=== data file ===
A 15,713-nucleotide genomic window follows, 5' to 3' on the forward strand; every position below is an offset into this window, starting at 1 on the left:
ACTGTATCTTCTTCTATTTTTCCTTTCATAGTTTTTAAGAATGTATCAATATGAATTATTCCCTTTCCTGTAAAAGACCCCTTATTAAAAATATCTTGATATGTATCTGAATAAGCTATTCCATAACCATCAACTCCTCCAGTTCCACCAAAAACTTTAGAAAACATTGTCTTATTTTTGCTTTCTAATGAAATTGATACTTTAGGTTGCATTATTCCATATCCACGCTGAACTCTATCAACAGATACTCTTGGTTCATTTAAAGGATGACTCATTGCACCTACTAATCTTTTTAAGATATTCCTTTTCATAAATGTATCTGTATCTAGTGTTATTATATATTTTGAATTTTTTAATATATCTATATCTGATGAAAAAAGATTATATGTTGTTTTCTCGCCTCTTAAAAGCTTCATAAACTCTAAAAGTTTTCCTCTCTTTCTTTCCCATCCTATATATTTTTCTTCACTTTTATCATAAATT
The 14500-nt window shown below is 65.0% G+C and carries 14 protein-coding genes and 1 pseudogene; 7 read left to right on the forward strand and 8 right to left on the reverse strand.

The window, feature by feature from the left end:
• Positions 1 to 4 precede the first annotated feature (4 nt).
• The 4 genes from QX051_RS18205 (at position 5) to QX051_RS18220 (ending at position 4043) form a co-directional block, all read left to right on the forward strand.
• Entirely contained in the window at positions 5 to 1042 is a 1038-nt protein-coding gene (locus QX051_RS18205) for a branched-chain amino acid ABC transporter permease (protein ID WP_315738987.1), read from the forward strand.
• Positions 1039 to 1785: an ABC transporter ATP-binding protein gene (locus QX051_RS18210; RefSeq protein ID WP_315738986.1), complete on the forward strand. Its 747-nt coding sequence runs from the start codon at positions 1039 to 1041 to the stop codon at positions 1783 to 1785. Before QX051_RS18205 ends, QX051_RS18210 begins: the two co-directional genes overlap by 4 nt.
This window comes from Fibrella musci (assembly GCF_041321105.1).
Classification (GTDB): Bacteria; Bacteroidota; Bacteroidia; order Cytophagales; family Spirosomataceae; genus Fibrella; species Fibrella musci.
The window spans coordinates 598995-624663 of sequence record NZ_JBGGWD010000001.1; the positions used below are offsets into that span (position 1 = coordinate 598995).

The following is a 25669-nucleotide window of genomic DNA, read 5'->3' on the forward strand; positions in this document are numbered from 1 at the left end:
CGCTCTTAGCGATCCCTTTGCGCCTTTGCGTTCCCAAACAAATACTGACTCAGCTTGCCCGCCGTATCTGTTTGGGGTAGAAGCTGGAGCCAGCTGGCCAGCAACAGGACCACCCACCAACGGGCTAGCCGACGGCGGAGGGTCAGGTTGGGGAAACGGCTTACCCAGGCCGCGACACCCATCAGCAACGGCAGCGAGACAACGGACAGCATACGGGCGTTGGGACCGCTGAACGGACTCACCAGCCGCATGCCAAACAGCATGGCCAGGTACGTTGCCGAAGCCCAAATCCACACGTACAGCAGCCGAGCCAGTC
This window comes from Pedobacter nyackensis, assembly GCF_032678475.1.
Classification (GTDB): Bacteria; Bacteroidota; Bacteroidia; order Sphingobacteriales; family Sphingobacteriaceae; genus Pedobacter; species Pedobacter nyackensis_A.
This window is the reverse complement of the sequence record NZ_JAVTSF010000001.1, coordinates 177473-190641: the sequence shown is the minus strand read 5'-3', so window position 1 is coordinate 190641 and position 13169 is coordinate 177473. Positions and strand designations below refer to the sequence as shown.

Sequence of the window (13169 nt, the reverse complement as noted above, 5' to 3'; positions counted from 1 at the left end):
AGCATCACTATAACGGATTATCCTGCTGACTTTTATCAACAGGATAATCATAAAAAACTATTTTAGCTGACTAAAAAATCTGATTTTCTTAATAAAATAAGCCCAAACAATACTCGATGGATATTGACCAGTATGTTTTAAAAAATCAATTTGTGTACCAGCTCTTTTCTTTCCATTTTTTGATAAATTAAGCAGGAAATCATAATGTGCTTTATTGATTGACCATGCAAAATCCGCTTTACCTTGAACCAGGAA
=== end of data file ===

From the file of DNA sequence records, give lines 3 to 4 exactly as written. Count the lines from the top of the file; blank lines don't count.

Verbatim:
The 14500-nt window shown below is 65.0% G+C and carries 14 protein-coding genes and 1 pseudogene; 7 read left to right on the forward strand and 8 right to left on the reverse strand.

The window, feature by feature from the left end: